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Native Linux Space Warfare: Freespace 2

Saturday, 31 March 12, 2:19 am
Freespace 2 is an ace game, atmospheric, moody, with lots of huge spaceships squaring off against each other in epic battles teeming with smaller craft, explosions and mega-death blastrays. The sound effects are good, the story compelling, and even the voice acting is well done.

Or at least it was, when I first played it over 10 years ago. It's since been open sourced, and the community open source project is still lively today. The code will run natively on Linux and even Apple, as well of course as Windows, and has significant enhancements contributed by the community since the original release. Even though the game's executable code is fully open source and can be compiled from the public subversion repo mentioned here, you still need to own the game in order to get the data files needed to play. If you don't already own it, the best solution is to get it as a download for $6.

The instructions here are tailored for Arch Linux, as that's my current distro of choice. There are pre-compiled binaries around, but if you want to compile the latest code from the public repository, you'll first need subversion installed:
sudo pacman -S subversion
You'll also need Arch's development tools, gcc make et al, plus the following additional libraries:
sudo pacman -S pkg-config automake autoconf openal libvorbis sdl libtheora lua readline libpng jansson
Yes - Freespace 2 will compile and run in 64-bit mode. Now navigate to where you want the source code directory to be placed, and checkout trunk from SVN:
svn checkout svn://
The source code will be downloaded into a new directory called fs2_open. Enter this directory, and run the following script:
This configures the compiler for your system, and only needs to be run once. You can try setting CFLAGS to tell gcc to optimise the code to the max:
./ CFLAGS="-O3 -pipe -fomit-frame-pointer -fno-ident" CXXFLAGS="$CFLAGS"
Note that that is a letter O in -O3, for optimisation level. 3 is the max level, you could also try -O2 or -O1. Apparently, optimisations do not always work, and may sometimes actually slow down code or even break compilation. Apparently. So if, further down the line, something doesn't work or doesn't work well, it might be worth coming back to this point and running without any CFLAGS or perhaps with a different set.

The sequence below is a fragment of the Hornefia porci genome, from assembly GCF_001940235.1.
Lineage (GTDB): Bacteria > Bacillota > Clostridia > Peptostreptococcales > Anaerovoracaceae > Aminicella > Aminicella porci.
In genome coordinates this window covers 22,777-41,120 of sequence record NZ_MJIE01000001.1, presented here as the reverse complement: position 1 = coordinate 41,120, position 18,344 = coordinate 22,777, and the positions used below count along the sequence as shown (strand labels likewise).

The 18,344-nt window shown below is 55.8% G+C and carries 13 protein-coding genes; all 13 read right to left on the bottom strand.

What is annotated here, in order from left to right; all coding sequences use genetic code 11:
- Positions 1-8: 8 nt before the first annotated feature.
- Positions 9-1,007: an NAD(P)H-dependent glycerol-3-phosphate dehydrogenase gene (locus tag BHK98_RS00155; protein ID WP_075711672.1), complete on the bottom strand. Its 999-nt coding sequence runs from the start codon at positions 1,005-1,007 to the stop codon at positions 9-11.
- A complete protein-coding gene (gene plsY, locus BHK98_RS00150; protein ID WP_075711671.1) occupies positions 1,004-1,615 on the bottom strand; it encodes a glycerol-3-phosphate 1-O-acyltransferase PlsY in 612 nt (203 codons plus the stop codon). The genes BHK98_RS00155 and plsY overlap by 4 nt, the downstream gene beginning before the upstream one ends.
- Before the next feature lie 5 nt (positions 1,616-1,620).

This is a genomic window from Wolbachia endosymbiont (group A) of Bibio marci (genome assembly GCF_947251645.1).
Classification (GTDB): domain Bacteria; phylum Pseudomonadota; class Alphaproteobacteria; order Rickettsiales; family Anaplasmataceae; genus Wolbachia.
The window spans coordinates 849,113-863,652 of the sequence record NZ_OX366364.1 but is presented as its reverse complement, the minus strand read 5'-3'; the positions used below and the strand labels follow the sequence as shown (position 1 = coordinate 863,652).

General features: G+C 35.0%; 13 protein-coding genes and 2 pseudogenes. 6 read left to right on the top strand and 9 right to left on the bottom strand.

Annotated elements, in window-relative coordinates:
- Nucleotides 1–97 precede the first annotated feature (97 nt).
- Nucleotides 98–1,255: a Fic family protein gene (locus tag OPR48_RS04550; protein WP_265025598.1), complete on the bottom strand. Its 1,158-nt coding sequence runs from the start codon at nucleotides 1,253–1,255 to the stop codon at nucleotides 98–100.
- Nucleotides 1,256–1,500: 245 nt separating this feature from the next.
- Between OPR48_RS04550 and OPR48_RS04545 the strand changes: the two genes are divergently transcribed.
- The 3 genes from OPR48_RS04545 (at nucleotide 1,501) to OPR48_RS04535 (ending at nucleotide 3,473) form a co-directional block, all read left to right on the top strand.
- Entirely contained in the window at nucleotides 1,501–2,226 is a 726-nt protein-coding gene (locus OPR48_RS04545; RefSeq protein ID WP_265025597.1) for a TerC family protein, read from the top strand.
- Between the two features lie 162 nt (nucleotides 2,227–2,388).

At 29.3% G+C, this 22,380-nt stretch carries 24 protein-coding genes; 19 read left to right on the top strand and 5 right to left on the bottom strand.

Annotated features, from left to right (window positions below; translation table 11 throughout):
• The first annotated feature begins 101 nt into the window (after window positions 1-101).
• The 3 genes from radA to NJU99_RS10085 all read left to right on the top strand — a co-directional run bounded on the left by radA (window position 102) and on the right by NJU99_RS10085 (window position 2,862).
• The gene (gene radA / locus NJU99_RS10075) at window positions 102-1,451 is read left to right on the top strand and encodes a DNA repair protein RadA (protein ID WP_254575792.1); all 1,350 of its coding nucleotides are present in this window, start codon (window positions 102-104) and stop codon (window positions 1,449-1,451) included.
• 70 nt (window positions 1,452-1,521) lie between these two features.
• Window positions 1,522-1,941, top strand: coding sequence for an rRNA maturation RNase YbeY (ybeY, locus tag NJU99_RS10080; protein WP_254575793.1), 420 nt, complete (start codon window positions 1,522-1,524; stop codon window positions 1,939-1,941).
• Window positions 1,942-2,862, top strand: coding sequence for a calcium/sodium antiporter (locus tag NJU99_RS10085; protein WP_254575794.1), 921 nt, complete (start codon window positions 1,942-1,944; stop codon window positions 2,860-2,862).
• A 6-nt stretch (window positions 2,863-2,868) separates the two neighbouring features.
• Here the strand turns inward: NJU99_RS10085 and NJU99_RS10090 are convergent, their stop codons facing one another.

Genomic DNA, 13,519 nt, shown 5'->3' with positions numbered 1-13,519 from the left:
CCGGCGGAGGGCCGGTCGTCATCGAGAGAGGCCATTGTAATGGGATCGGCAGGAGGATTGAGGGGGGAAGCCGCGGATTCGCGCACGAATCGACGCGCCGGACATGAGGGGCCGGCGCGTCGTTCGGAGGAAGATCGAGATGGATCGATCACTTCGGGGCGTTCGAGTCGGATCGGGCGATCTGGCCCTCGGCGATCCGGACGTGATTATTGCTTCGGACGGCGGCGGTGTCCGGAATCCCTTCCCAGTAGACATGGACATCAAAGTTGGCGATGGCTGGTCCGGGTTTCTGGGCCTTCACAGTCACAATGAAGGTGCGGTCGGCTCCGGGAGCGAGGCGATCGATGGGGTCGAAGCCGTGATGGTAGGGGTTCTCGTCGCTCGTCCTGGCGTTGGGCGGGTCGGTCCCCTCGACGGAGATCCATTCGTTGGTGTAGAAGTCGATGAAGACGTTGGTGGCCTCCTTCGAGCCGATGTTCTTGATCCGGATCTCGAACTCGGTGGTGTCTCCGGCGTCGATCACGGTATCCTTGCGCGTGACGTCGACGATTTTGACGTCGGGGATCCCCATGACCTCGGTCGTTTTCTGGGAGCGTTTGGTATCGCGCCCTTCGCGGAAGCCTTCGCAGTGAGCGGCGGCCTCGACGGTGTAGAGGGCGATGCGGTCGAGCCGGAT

If all goes well, will exit with a message reading, 'Now type `make' to compile fs2_open.'. So do just that:
This is where all the source code is compiled to make the binary executable. Expect it to take several minutes depending on your system speed – go make a coffee while the PC gets on with it. There'll be loads of compiler warnings, e.g. deprecated conversion from string constant to ‘char*’, which you can ignore, and hopefully no errors. All the compiled code will be in the code subdirectory. If you look in here, you'll see loads of *.o files, which are the object code created in the first step of the compilation. There should be just one binary file, fs2_open_r. The _r suffix indicates that we have a release build – debug builds end in _d.

Now we have our executable, we just need the game data files. You can either install Freespace 2 under Wine and grab the installed files that way, or extract them directly from the CDs. If you want to extract them directly, you'll need the unshield program which can decompress InstallShield's *.cab files. It's available in the Arch repos:
sudo pacman -S unshield
Now insert the first CD and mount it at /media/cdrom0 (or change the CDROM variable in the script below). Run the following script, which is a slightly modified version from the FS2 Open Wiki, to extract the needed files:
#!/bin/bash FS2DIR="$HOME/fs2/data" TMPDIR="/tmp/fs2" CDROM="/media/cdrom0" echo =================================== echo [ Freespace 2 Retail CD Installer ] echo =================================== read mkdir -p $FS2DIR/players $FS2DIR/movies $TMPDIR   # Set files to writable in case of re-running the script chmod +w $FS2DIR/*.vp   for group in "Basic Install Files" "Intel Anims" "Music Compressed" \ "High Res Files" "Hud Config Files"; do unshield -d $TMPDIR -g "$group" -L -j x $CDROM/; done; mv -v $TMPDIR/*/*.vp $FS2DIR/ mv -v $TMPDIR/*/*.hcf $FS2DIR/players/ sudo umount $CDROM   echo Please mount the second disk onto $CDROM read cp -v $CDROM/*.MVE $FS2DIR/movies cp -v $CDROM/tango{1,A}_fs2.vp $FS2DIR mv $FS2DIR/tango{A,a}_fs2.vp sudo umount $CDROM   echo Please mount the third disk onto $CDROM read cp -v $CDROM/tango{2,3,B}_fs2.vp $FS2DIR mv $FS2DIR/tango{B,b}_fs2.vp sudo umount $CDROM
So now we're almost there! Now all the game files are installed in the fs2 directory off your home folder, move the executable from the code subdirectory of the source folder there too:
mv code/fs2_open_r ~/fs2/
Now create a subfolder for mods produced by the Open Source FreeSpace project. Call it mediavps_3612. Go to this forum post and download the mods that you like the look of (be sure to get all the ones labelled 'Required'), and unzip them to the mediavps_3612 folder. You can now start the game with:
cd ~/fs2/ ./fs2_open_r -spec -env -glow -cell -mipmap -missile_lighting -dualscanlines -orbradar -ship_choice_3d -targetinfo -3dwarp -warp_flash -snd_preload -safeloading -mod mediavps_3612
The first time it runs, it will create a config file at ~/.fs2_open/fs2_open.ini. Edit this file to set the resolution you want to use in-game. You can apparently set any value for the resolution, as long as it's supported by your monitor. (If you're not sure what resolutions your monitor supports, run xrandr to list them all – the current resolution is marked with an asterisk.)
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